Illinois lawmakers turned out four major laws this year that will impact Illinois residents come 2014.
In July, Illinois officially became the final state allowing residents to conceal and carry firearms.
On the final day of the federal deadline, lawmakers overruled Governor Pat Quinn’s tougher restrictions, such as limiting only one gun at a time, and passed the state’s first concealed carry law.
“I got emails from both sides of the issue where nobody’s really happy. Usually when that occurs there must be a compromise involved,” said Senator Mike Connelly, who represents the 21st District.
House Bill 183 allows private businesses to post signs prohibiting firearms and restricts guns from schools, parks, libraries or mass transit vehicles.
Those interested in applying have to pay a $150 fee, take 16 hours of mandatory training, and have a valid FOID card.
Also, in July, Illinois became the 20th state to legalize medical marijuana. The four-year trial program will be the strictest in the country.
“The reason I am signing the bill is because it is so tightly and properly drafted,” said Governor Pat Quinn when he signed the legislation into law.
Under the new law, a patient cannot be prescribed more than two and a half ounces of marijuana over two weeks.
The prescribing doctor must have a prior ongoing relationship with the patient, and must find that the patient has one of 42 chronic conditions like cancer, AIDS, or multiple sclerosis.
Patients would have to buy the marijuana from one of 60 dispensing centers throughout the state and would not be allowed to legally grow their own.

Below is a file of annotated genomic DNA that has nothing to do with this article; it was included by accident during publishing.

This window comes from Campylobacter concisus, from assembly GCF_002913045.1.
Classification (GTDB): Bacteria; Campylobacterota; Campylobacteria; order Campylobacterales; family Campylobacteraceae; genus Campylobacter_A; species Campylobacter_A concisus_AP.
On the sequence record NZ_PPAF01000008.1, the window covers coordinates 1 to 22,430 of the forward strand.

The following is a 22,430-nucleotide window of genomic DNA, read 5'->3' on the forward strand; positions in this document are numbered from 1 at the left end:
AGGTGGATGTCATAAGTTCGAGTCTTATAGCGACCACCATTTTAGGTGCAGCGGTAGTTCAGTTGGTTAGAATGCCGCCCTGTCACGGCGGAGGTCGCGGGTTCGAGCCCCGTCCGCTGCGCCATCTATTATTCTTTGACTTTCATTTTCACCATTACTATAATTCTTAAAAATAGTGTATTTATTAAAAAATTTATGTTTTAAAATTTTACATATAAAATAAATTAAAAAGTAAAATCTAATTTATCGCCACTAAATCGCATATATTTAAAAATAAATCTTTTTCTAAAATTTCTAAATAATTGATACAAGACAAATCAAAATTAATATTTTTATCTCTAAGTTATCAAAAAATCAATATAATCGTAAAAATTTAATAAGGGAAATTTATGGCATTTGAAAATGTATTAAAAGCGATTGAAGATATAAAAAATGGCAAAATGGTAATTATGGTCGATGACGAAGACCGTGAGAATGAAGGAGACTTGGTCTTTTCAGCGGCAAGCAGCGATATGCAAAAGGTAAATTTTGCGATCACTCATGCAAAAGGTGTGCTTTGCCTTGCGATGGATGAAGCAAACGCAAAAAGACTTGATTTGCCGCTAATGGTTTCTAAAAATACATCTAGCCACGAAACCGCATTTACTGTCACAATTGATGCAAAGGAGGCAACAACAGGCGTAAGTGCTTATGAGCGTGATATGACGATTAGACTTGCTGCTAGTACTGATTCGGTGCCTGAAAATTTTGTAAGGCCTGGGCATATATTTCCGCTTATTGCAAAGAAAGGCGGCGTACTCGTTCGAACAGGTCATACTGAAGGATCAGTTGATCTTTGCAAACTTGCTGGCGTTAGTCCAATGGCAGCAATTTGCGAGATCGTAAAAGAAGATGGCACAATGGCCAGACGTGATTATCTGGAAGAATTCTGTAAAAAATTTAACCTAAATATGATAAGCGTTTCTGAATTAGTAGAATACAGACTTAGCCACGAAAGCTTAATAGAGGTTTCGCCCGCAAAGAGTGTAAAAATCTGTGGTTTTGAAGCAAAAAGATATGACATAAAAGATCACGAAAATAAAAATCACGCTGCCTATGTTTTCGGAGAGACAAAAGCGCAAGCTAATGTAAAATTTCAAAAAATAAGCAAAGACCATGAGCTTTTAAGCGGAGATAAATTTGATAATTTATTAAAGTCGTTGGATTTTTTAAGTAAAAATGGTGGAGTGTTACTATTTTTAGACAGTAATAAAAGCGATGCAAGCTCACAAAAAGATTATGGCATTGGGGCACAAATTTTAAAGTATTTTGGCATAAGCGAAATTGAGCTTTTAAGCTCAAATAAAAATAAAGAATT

Same Sex Marriage
November was also a historic month in Illinois, when we became the sixteenth state to legalize same sex marriage.
Weeks after the State House and Senate passed SB10 Governor Quinn signed the bill into law at a public ceremony.
The new law had a strong impact on local couple Barbara O’Meara and Beth Wendt, because of the three kids they have together.
“The inheritance rights, the pension rights, were always going to be unfair if one of us died to our kids,” said O’Meara.
The state will convert civil unions into marriages for free throughout 2014.
During the final special session for the Illinois General Assembly a vote was pushed through in both chambers to overhaul Illinois’ nearly $100 billion pension crisis.
Naperville’s representative, Darlene Senger, was appointed by the Governor to a bi-partisan committee less than a year ago, to find a solution to Illinois’ pension problem.
Leaders of both parties crafted the new deal that will: decrease employee contributions by 1%, require the state funded contributions, give some workers the option to switch to a “defined-contribution” system, similar to a 401k plan, reduce annual cost of living adjustments (COLAs), increase the retirement age for workers under the age of 45, and impose a pension cap.
The passing of this bill doesn’t mean Illinois’ pension problems are over. Many unions representing police officers, caregivers, and teachers said they would challenge the legislation in court because they feel the reform violates the Illinois constitution.
“When it goes to court, it will be in the hands of seven individuals who will decide if it’s something we can do or not,” said Senger.
Conceal carry and medical marijuana take effect January 1 with same sex marriage and pension reform following six months later on June 1.
WANT MORE LOCAL NEWS?
Get daily news headlines delivered to your inbox!Sign Up Today!